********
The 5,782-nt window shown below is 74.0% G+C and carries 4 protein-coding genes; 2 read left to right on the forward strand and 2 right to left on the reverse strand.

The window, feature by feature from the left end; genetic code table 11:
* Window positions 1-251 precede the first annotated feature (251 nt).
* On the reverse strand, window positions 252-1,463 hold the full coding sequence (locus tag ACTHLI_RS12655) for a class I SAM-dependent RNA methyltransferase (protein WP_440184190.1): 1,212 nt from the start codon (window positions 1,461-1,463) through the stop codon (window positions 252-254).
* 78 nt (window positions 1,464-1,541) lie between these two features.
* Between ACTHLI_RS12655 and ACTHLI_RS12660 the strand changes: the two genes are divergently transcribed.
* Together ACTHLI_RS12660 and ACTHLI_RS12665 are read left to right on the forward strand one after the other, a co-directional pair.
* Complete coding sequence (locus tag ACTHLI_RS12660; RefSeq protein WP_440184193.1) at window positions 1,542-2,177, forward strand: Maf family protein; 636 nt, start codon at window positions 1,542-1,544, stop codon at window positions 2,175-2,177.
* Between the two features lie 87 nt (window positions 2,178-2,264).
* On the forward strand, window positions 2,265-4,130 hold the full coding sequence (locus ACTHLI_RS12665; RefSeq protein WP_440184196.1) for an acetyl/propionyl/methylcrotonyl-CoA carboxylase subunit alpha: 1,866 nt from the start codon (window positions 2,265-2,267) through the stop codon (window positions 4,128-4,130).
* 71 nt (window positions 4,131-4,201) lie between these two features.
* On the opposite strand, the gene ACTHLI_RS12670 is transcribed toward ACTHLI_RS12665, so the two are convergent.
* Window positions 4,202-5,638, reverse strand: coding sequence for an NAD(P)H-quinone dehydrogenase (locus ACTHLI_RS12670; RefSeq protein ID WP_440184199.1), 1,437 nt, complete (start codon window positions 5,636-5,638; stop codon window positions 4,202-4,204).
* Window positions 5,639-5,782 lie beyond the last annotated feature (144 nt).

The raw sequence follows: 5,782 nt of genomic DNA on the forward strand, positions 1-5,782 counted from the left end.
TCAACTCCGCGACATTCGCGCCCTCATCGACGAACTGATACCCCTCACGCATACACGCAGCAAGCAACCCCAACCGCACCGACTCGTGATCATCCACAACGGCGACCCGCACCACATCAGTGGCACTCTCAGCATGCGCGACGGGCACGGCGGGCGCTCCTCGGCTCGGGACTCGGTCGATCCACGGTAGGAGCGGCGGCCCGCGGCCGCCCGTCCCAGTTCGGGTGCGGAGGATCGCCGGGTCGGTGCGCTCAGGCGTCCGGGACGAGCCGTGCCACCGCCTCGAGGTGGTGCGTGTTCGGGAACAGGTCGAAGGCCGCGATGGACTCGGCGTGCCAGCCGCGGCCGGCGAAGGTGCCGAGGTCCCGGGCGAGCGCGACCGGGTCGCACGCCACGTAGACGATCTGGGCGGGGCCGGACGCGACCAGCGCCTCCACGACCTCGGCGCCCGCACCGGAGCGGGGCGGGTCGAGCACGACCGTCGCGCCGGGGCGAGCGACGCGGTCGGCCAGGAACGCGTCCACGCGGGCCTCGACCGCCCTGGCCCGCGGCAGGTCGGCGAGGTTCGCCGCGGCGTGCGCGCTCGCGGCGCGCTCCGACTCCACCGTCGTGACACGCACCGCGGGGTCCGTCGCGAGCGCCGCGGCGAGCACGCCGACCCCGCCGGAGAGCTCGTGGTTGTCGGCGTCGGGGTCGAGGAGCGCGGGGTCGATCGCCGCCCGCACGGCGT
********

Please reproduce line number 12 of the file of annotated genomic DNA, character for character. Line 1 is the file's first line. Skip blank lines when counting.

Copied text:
* On the opposite strand, the gene ACTHLI_RS12670 is transcribed toward ACTHLI_RS12665, so the two are convergent.